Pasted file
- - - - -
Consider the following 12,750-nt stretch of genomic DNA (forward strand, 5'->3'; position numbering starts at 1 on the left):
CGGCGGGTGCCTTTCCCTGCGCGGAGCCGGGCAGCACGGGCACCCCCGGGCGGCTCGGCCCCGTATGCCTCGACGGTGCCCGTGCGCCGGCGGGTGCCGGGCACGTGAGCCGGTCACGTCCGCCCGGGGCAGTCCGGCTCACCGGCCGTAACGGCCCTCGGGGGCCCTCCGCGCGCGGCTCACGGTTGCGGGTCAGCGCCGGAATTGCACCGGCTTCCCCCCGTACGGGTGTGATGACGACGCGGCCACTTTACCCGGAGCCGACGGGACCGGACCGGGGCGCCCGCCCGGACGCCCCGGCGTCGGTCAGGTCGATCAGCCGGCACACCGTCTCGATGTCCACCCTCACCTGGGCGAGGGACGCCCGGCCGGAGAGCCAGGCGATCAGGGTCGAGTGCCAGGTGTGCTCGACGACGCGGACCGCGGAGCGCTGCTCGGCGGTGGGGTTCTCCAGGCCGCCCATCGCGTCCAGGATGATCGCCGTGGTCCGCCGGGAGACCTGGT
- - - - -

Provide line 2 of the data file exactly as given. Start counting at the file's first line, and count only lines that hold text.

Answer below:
CGGCGGGTGCCTTTCCCTGCGCGGAGCCGGGCAGCACGGGCACCCCCGGGCGGCTCGGCCCCGTATGCCTCGACGGTGCCCGTGCGCCGGCGGGTGCCGGGCACGTGAGCCGGTCACGTCCGCCCGGGGCAGTCCGGCTCACCGGCCGTAACGGCCCTCGGGGGCCCTCCGCGCGCGGCTCACGGTTGCGGGTCAGCGCCGGAATTGCACCGGCTTCCCCCCGTACGGGTGTGATGACGACGCGGCCACTTTACCCGGAGCCGACGGGACCGGACCGGGGCGCCCGCCCGGACGCCCCGGCGTCGGTCAGGTCGATCAGCCGGCACACCGTCTCGATGTCCACCCTCACCTGGGCGAGGGACGCCCGGCCGGAGAGCCAGGCGATCAGGGTCGAGTGCCAGGTGTGCTCGACGACGCGGACCGCGGAGCGCTGCTCGGCGGTGGGGTTCTCCAGGCCGCCCATCGCGTCCAGGATGATCGCCGTGGTCCGCCGGGAGACCTGGT